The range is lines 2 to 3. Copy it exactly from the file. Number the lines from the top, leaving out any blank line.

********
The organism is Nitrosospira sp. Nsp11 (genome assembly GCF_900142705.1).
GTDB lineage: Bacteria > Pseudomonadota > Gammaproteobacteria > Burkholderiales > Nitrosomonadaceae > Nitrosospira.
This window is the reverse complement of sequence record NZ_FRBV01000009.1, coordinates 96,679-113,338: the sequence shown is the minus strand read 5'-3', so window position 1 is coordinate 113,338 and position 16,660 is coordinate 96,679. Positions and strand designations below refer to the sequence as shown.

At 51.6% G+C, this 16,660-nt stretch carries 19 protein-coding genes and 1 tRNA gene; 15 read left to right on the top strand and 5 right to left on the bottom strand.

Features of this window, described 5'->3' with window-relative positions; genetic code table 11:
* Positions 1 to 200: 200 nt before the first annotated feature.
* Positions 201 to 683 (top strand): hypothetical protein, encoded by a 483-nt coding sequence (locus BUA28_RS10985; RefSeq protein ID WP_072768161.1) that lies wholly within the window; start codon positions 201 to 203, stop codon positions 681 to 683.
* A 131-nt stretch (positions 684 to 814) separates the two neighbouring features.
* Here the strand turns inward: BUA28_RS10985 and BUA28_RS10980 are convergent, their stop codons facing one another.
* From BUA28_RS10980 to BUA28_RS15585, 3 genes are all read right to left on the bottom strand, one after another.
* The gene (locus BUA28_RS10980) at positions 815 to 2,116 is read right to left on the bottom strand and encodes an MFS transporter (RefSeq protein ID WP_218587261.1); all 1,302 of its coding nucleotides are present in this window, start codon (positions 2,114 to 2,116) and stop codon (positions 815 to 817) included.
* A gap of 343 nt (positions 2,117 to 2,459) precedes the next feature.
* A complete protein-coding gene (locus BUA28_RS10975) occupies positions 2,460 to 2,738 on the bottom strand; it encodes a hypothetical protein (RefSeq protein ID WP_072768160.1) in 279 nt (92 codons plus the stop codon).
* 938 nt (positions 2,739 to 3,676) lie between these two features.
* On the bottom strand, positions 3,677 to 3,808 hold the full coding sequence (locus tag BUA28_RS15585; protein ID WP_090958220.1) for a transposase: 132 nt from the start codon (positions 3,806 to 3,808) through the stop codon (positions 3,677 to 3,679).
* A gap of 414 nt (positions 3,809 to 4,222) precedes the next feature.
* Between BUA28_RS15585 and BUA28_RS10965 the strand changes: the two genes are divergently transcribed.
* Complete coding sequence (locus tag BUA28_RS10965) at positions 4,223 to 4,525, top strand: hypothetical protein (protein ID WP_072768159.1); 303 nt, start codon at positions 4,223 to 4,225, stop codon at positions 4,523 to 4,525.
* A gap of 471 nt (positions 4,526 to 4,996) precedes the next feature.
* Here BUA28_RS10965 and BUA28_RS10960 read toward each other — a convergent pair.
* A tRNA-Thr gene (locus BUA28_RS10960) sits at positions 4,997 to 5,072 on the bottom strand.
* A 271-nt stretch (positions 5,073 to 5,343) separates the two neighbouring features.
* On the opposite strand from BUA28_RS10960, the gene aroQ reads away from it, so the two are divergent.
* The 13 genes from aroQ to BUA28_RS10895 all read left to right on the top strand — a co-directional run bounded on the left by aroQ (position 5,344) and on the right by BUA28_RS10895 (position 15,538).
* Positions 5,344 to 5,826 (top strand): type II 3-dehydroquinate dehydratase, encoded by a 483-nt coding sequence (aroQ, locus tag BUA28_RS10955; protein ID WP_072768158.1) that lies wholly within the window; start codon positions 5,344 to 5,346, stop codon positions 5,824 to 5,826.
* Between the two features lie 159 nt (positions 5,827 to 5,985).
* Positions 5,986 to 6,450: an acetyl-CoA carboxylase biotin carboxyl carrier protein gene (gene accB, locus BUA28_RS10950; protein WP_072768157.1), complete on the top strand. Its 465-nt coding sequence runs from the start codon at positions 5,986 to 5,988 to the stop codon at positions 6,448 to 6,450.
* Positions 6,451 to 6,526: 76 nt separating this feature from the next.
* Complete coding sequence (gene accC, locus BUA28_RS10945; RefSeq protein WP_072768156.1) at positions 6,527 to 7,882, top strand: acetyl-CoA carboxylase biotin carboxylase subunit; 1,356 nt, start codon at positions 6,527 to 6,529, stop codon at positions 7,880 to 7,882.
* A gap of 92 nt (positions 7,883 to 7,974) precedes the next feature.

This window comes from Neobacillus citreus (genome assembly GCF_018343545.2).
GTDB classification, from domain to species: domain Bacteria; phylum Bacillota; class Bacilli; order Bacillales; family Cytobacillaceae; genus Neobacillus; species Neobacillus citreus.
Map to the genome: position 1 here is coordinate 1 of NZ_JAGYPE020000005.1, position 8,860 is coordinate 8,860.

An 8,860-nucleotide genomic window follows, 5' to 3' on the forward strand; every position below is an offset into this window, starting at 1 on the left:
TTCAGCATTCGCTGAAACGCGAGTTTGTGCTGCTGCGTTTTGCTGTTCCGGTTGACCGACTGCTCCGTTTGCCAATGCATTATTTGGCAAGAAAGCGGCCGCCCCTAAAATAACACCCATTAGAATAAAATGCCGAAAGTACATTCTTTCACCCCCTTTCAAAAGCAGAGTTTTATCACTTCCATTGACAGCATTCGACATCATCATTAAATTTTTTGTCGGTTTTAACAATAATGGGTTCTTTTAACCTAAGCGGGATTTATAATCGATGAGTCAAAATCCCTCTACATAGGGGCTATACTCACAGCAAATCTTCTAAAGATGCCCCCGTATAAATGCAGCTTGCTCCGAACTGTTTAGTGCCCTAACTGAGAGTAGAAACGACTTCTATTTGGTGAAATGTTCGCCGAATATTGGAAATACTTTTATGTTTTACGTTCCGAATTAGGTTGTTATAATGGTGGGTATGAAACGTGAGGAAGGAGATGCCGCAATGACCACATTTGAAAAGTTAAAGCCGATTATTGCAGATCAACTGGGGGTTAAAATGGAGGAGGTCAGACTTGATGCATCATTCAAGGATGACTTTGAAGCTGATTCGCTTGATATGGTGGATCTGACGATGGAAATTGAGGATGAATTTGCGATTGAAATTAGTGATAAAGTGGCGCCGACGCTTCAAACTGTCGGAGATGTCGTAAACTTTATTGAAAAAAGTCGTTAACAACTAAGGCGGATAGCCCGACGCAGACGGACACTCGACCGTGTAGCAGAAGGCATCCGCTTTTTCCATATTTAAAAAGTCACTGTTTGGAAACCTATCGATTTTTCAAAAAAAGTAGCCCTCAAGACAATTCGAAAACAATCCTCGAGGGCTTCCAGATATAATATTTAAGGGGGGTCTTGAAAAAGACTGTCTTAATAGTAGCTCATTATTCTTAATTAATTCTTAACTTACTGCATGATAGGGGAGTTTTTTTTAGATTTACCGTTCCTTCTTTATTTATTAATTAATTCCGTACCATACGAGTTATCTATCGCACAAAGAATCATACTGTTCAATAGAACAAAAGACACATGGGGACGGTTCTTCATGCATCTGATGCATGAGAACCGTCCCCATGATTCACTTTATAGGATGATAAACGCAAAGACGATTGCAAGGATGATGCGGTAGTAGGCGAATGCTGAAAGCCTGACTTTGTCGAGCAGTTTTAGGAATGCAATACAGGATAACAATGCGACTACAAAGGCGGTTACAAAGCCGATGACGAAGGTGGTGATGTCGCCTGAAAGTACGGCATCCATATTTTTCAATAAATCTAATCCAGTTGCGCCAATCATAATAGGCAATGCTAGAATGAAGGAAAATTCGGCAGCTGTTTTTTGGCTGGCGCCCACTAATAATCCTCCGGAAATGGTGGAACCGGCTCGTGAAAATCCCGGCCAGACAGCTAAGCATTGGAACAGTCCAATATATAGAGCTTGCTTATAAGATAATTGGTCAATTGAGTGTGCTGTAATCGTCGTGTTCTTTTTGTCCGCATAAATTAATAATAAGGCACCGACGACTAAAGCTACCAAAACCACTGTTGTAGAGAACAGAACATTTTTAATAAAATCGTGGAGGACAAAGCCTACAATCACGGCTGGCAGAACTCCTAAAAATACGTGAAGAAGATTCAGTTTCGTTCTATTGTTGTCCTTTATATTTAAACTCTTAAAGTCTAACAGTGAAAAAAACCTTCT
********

GTDB lineage: Bacteria > Pseudomonadota > Gammaproteobacteria > Burkholderiales > Nitrosomonadaceae > Nitrosospira.
This window is the reverse complement of sequence record NZ_FRBV01000009.1, coordinates 96,679-113,338: the sequence shown is the minus strand read 5'-3', so window position 1 is coordinate 113,338 and position 16,660 is coordinate 96,679. Positions and strand designations below refer to the sequence as shown.